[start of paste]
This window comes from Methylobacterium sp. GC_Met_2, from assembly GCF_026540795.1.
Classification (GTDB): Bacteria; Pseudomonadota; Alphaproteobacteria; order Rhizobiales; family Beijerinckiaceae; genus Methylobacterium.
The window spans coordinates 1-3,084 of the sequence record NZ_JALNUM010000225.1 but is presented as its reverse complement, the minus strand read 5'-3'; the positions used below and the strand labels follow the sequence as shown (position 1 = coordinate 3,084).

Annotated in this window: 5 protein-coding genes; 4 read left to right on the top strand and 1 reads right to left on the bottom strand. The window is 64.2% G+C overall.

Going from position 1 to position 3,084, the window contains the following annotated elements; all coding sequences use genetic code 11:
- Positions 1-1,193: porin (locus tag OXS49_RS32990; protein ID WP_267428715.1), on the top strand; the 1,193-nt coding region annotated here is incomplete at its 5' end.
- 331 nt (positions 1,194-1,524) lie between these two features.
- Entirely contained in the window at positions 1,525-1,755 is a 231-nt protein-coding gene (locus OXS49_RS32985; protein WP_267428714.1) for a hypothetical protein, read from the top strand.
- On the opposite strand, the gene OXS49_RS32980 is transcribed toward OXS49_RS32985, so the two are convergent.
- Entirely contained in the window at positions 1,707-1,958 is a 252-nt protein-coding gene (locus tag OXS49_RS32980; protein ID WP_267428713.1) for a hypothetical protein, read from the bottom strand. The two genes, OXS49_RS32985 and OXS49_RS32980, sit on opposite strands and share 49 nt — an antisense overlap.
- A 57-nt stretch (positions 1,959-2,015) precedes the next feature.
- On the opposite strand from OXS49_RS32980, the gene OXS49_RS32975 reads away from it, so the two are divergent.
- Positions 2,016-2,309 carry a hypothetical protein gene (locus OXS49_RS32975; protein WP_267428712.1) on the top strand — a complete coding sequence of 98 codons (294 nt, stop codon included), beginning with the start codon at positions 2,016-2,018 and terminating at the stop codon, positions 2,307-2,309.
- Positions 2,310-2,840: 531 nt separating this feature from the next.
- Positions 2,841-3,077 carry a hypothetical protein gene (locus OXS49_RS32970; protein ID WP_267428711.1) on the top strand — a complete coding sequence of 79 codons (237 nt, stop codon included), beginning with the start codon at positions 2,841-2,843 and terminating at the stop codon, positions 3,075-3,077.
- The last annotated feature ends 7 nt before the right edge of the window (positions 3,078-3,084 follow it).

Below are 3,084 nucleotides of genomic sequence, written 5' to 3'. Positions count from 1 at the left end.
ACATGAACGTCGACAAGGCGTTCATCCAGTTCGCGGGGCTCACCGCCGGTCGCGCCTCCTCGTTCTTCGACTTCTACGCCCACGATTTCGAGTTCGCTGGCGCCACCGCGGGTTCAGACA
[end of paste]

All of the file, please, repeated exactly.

This window comes from Methylobacterium sp. GC_Met_2, from assembly GCF_026540795.1.
Classification (GTDB): Bacteria; Pseudomonadota; Alphaproteobacteria; order Rhizobiales; family Beijerinckiaceae; genus Methylobacterium.
The window spans coordinates 1-3,084 of the sequence record NZ_JALNUM010000225.1 but is presented as its reverse complement, the minus strand read 5'-3'; the positions used below and the strand labels follow the sequence as shown (position 1 = coordinate 3,084).

Annotated in this window: 5 protein-coding genes; 4 read left to right on the top strand and 1 reads right to left on the bottom strand. The window is 64.2% G+C overall.

Going from position 1 to position 3,084, the window contains the following annotated elements; all coding sequences use genetic code 11:
- Positions 1-1,193: porin (locus tag OXS49_RS32990; protein ID WP_267428715.1), on the top strand; the 1,193-nt coding region annotated here is incomplete at its 5' end.
- 331 nt (positions 1,194-1,524) lie between these two features.
- Entirely contained in the window at positions 1,525-1,755 is a 231-nt protein-coding gene (locus OXS49_RS32985; protein WP_267428714.1) for a hypothetical protein, read from the top strand.
- On the opposite strand, the gene OXS49_RS32980 is transcribed toward OXS49_RS32985, so the two are convergent.
- Entirely contained in the window at positions 1,707-1,958 is a 252-nt protein-coding gene (locus tag OXS49_RS32980; protein ID WP_267428713.1) for a hypothetical protein, read from the bottom strand. The two genes, OXS49_RS32985 and OXS49_RS32980, sit on opposite strands and share 49 nt — an antisense overlap.
- A 57-nt stretch (positions 1,959-2,015) precedes the next feature.
- On the opposite strand from OXS49_RS32980, the gene OXS49_RS32975 reads away from it, so the two are divergent.
- Positions 2,016-2,309 carry a hypothetical protein gene (locus OXS49_RS32975; protein WP_267428712.1) on the top strand — a complete coding sequence of 98 codons (294 nt, stop codon included), beginning with the start codon at positions 2,016-2,018 and terminating at the stop codon, positions 2,307-2,309.
- Positions 2,310-2,840: 531 nt separating this feature from the next.
- Positions 2,841-3,077 carry a hypothetical protein gene (locus OXS49_RS32970; protein ID WP_267428711.1) on the top strand — a complete coding sequence of 79 codons (237 nt, stop codon included), beginning with the start codon at positions 2,841-2,843 and terminating at the stop codon, positions 3,075-3,077.
- The last annotated feature ends 7 nt before the right edge of the window (positions 3,078-3,084 follow it).

Below are 3,084 nucleotides of genomic sequence, written 5' to 3'. Positions count from 1 at the left end.
ACATGAACGTCGACAAGGCGTTCATCCAGTTCGCGGGGCTCACCGCCGGTCGCGCCTCCTCGTTCTTCGACTTCTACGCCCACGATTTCGAGTTCGCTGGCGCCACCGCGGGTTCAGACA